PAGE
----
There have been plenty of great campaigns utilising video games to inspire positive social change over the years. In 2019, Space Ape Games added an in-app purchase donation button to its mobile games that raised over $120,000 for wildlife and humanitarian charities fighting the Australian Wildfires. Most recently, 343 Studios expanded its partnership with Limbitless Solutions, a nonprofit that creates bespoke 3D prosthetics for children with limb loss, to offer more Halo-based prosthetics.
Similarly, there’s a long list of video games that have been created to educate players and raise awareness of important issues such as environmentalism, healthcare, poverty and social inequality. The Life is Strange series tackles difficult topics such as bullying and suicide while wrapping them around coming-of-age themes, while the creator of Papa & Yo uses the fantasy adventure game to explore themes of addiction and abuse from his own lived experience.
Seeing video games being used as a force for the greater good is great but you don’t need to be a video game company to use video games in your corporate social responsibility plans. The recent launch of Dove’s Real Virtual Beauty campaign is part of the brand’s mission to ‘challenge and change female representation within video games’, with the end goal of ‘making gaming a more space for women and girls.’
As part of this mission, Dove says it's building a global character art collection with appropriate representations of female characters in gaming that can be accessed by developers for free. And to support it, Dove is launching an online course designed to educate developers, creators and artists about beauty and diversity in gaming.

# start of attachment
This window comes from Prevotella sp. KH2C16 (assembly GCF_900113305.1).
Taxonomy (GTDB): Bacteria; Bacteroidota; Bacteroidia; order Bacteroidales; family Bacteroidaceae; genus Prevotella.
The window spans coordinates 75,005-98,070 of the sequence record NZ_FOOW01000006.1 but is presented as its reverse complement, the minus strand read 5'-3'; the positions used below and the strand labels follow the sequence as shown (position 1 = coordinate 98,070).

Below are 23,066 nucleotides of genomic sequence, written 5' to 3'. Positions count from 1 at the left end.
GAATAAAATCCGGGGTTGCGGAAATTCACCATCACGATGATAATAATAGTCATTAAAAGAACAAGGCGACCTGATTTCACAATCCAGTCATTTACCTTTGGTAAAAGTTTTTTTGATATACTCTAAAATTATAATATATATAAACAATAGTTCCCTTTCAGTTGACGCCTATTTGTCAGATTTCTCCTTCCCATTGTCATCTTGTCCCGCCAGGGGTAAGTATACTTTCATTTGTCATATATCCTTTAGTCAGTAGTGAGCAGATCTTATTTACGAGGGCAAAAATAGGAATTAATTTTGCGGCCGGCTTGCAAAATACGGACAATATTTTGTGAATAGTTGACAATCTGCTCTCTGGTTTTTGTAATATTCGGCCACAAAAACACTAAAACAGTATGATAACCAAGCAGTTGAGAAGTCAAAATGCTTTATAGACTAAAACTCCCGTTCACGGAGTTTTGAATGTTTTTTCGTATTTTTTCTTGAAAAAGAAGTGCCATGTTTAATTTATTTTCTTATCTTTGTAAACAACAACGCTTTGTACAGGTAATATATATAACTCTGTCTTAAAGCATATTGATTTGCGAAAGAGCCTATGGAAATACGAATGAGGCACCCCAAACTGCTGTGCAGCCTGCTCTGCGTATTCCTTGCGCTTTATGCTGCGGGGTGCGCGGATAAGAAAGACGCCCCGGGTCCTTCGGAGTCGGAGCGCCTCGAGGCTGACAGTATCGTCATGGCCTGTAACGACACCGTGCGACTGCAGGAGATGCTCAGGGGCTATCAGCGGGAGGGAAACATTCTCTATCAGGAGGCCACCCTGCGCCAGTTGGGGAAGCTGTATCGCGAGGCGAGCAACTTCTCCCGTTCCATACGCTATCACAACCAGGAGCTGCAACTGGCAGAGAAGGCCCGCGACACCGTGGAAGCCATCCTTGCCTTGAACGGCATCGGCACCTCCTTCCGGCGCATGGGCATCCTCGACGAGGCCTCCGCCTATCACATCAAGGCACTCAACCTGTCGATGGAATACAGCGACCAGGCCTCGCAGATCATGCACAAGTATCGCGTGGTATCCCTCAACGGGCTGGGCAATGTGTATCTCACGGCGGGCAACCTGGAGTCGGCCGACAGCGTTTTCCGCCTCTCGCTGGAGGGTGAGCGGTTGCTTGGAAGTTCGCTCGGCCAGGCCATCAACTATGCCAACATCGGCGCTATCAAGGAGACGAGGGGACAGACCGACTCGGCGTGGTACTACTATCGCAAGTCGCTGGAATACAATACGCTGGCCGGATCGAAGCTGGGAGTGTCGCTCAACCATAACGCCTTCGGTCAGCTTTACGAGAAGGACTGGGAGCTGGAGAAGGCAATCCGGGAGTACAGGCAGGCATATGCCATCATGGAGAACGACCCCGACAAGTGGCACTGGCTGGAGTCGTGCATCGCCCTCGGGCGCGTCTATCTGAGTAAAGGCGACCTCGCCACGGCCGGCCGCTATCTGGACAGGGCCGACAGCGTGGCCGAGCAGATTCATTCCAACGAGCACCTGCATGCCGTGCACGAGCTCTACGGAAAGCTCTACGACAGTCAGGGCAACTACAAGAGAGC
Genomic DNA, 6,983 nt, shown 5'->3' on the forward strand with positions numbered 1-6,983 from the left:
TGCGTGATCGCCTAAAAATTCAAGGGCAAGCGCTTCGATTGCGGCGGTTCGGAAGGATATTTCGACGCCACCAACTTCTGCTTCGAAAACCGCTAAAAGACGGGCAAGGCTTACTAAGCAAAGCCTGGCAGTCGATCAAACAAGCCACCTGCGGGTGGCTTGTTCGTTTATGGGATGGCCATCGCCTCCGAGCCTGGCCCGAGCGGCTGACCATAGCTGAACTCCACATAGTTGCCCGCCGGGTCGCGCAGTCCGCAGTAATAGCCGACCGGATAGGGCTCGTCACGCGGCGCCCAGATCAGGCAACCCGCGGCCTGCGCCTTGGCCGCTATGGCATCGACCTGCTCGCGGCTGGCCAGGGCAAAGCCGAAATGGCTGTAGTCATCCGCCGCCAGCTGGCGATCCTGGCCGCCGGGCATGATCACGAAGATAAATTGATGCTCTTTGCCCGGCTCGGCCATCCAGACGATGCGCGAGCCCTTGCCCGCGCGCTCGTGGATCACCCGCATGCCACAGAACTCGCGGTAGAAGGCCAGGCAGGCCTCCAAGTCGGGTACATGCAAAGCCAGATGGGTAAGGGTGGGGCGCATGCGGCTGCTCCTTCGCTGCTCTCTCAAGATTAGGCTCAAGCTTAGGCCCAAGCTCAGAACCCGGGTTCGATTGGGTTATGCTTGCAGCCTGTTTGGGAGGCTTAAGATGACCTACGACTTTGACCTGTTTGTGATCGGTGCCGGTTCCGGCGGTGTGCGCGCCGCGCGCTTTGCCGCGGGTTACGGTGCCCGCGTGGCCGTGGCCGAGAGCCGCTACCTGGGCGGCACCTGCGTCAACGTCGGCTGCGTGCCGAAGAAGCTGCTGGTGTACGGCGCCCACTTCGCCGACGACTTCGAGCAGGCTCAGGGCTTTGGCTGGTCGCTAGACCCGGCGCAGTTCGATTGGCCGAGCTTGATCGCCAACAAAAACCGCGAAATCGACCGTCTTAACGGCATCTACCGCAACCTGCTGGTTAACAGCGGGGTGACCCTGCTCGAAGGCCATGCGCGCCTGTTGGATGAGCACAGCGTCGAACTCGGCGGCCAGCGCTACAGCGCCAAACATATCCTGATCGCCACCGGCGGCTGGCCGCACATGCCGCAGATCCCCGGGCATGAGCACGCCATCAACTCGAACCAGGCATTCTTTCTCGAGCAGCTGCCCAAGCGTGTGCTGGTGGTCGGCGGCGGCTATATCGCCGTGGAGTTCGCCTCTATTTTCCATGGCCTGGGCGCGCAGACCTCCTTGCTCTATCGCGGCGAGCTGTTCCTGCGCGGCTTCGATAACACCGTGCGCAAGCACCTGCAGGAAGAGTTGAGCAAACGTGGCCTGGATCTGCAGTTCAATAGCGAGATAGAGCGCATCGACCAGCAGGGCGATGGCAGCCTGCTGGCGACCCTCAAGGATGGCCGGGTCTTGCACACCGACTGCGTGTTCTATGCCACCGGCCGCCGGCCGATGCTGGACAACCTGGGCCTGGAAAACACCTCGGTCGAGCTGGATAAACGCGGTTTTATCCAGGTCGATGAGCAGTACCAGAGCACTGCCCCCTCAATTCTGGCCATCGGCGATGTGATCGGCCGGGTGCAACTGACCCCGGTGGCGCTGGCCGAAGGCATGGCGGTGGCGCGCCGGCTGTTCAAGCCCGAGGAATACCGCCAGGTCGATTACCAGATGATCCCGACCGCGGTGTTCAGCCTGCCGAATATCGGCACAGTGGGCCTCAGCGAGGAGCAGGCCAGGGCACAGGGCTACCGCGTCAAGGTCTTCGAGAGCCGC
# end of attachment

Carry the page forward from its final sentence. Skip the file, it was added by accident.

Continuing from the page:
The global launch of Dove’s campaign comes at a time when brands are making a concentrated effort to grow their presence in video games and metaverse platforms. But as Dove’s campaign proves, there are ways of building brand awareness in the gaming space outside of licensed IP plays in the likes of Fortnite and Roblox that are proving so popular.
Of course, you can always raise awareness and make a positive social impact by integrating CSR initiatives into any licensing gaming activation you’re planning. Philips Norelco launched a branded experience in Roblox called Shavetopia where visitors can purchase unique facial styles for their avatars, with any proceeds generated by these purchases going ‘directly to bolster Movember's work in supporting mental health and suicide prevention, as well as prostate and testicular cancer awareness,’ according to a press release.
If you’re a brand considering a move into video games and/or the metaverse, have you considered how any such moves could be integrated into your CSR initiatives? There are plenty of great gaming charities out there, from Playing for the Planet Alliance to SpecialEffect. Alternatively, you can always explore licensing opportunities with video game studios whose values align with your brand. Not only will such partnerships lead to more organic collaborations, but they’ll also achieve a lot of good in the process.